We received a lot of emails and wall posts concerning the column posted in the St. Louis Post Dispatch by Bill McClellan. His column, posted yesterday, is titled “One Last Call To Service – End Military Funeral Honors”.
According to Bill, he wrote the article after he was approached by a bugler who played Taps at Military Funerals, but were replaced with an automated device because it was cheaper. But this was not the controversial part of Mr. McClellan’s article. The part that landed him a ton of ridicule was this ….
Both the federal government and the state government are broke. So why are we providing military funeral honors for all veterans? It is a nice gesture we can’t afford.
Certainly, men and women killed in combat deserve full military honors. It’s a way for the country to say, “We honor the memory of those who died in our service.” These military honors — and the thought behind them — are intended to provide some solace for the families of the fallen.
But what about the guy who spends a couple of years in the military and then gets on with his life? Bear in mind that most veterans did nothing heroic. They served, and that’s laudable, but it hardly seems necessary to provide them all with military honors after they have died. In fact, it seems generous enough to provide veterans and their spouses with free space and headstones at a national cemetery.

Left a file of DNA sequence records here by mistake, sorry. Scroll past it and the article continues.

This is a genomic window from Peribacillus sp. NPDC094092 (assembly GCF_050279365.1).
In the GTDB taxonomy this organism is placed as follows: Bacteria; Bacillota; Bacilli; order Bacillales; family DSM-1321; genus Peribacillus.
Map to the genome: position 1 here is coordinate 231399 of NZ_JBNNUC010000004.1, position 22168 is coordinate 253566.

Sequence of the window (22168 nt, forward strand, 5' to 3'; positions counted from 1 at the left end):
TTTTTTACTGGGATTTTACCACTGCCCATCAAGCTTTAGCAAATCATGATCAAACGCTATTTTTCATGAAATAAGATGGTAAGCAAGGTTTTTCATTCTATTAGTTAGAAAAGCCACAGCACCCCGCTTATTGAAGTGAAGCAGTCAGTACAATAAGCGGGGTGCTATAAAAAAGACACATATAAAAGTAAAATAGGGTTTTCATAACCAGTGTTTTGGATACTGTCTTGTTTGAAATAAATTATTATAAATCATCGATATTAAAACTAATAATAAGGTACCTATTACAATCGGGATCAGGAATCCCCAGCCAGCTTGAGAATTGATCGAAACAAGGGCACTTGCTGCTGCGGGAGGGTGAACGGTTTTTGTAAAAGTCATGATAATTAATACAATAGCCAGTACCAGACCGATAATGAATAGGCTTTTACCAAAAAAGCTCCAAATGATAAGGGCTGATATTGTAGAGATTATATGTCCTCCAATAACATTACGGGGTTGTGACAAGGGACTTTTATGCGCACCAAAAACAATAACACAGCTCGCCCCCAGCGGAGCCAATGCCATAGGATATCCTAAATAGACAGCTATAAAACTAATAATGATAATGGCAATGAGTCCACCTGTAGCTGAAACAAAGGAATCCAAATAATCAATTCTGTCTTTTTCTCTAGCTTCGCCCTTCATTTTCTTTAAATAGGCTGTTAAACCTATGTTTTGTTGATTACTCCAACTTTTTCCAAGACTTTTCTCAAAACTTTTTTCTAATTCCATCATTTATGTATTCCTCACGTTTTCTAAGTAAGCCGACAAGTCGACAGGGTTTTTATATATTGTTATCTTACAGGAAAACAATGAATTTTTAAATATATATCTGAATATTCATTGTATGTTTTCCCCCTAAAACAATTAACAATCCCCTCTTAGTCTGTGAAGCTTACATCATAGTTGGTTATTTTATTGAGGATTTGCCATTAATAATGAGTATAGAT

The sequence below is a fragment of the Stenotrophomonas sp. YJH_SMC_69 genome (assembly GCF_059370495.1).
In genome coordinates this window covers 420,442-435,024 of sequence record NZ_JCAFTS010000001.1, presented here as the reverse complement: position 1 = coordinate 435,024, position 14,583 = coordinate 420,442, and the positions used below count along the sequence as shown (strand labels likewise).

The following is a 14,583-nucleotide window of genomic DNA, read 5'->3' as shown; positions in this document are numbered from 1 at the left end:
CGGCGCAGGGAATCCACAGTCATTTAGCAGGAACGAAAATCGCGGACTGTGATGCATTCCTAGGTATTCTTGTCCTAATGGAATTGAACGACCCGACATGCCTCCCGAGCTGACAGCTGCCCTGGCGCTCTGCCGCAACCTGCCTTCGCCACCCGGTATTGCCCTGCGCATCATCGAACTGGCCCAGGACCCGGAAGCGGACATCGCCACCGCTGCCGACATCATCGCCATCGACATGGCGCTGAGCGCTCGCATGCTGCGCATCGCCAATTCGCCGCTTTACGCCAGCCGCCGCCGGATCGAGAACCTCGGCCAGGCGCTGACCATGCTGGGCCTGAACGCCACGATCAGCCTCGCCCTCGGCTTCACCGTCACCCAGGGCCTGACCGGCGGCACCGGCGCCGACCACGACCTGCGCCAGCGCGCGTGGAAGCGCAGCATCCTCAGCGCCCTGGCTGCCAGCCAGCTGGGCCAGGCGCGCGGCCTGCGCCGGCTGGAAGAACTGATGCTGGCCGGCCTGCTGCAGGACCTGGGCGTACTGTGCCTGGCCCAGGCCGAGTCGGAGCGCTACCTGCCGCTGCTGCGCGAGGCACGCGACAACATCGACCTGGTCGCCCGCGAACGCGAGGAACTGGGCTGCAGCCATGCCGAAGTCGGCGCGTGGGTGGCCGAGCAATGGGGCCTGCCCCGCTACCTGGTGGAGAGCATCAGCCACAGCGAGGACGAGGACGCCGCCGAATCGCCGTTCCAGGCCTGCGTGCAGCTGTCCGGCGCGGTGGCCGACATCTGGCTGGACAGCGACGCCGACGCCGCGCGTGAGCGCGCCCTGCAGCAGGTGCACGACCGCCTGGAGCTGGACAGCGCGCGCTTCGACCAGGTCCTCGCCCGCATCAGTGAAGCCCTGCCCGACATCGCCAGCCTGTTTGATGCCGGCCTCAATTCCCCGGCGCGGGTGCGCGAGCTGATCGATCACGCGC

Why not let the veterans organizations provide military honors at the funerals of their members? If a person gets out of the Marine Corps and wants to stay connected, he can join the Marine Corps League. I’m sure the 101st Airborne has an association. In a more general vein, we have the American Legion and the VFW.
Providing military honor funerals for their members would be a boon to these organizations. Membership would presumably climb, and veterans who want the military funerals could still get them.
Everybody knows government needs to cut costs.
This is exactly how you do it. You identify things you don’t need, and you cut them. Maybe they’re nice things, but if you don’t need them, you cut them. Admittedly, this program is a small item, but as you go through the massive budget, you look for lots of small items. You try to trim big things, but that doesn’t mean you overlook little ones.
Dropping these military funeral honors would not be a slap in the face to veterans. If these honors are important to a person, he or she can join a veterans organization.
You can view the article in its entirety here – One Last Call To Service – End Military Funeral Honors
McClellan was interviewed on Fox news due to the controversy, but he stuck to his guns and believes Military Honors should be cut from the budget for those that do not die in combat. And that it should be given to local Veterans organizations to conduct the Military Honors.
Read the complete article linked above, as some of his points previous to the controversial excerpt we posted, are valid.